How to explain a data breach to your boss

breach notificationNew data breach notification laws are hitting the books in the US and elsewhere very quickly.  Mississippi is the 46th state in the  United States to enact such a law.  These laws should help consumers retain their privacy and institute more transparency into corporate governance.

Today the question is not “What do you do if you have a data breach?”  It’s more “What do you do WHEN?”

Many experts will tell you that it depends, but the laws are clear.  You must notify affected parties immediately or within a reasonable time period, such as 30 or 45 days.  But how you handle things internally is left up to you.  Gone are the days when you can stick your head in the sand and hope everything fixes itself or goes away.  As an employee, officer or board member of an organization, you have a legal and fiduciary responsibility to:

1. Notify

2. Assess

3. Fix.

The most crucial and most difficult can be the first one.  Notify the proper people in your organization that a security breach occurred.  There should be a process in place to do this.  If not, you need to create one.  Think of this like a disaster recovery process or any emergency situation.  If there was a fire in the building or someone broke into your office, you wouldn’t hesitate to call the fire department or security.  It’s the same with a data breach.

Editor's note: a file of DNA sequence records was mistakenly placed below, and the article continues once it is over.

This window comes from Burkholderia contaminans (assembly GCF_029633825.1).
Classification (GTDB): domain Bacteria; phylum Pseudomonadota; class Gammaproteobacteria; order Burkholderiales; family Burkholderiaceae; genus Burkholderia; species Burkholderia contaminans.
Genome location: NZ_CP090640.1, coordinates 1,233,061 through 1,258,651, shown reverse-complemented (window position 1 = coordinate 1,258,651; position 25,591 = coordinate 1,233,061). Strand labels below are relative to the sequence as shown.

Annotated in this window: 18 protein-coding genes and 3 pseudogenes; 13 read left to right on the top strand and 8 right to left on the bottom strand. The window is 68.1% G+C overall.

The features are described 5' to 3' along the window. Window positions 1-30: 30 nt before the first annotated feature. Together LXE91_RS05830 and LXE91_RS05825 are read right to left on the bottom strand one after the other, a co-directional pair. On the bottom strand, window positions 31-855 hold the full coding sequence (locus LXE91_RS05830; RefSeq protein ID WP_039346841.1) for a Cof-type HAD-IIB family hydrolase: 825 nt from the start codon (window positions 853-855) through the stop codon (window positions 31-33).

Many people, especially in IT, think that they will get into trouble because someone exploited a weakness.  Just like in fire fighting, first put out the fire, then decide on the cause and actions to ensure that you minimize future risk.  Your employees and customers privacy and finances may be at risk and you need to inform them as quickly as possible.  With tools like Twitter and Facebook, bad news travels even faster than ever.  Better that you control the message than have the rumor mill do it.

Internal notification should be to a security officer or similar position.  That person or group should notify HR and Legal immediately.  Next is to notify IT, if they didn’t discover the breach, and the executive committee or corporate officers.  They should in turn notify the board and any audit or finance related vendors.  The breach plan should contain a process to notify employees, customers and appropriate law enforcement agencies. 

A data breach is a serious incident and getting everyone to acknowledge it and act internally is the first step.  Getting legal and law enforcement involved will help minimize future risk and hopefully catch the culprits.  This not only helps you, but other organizations too.

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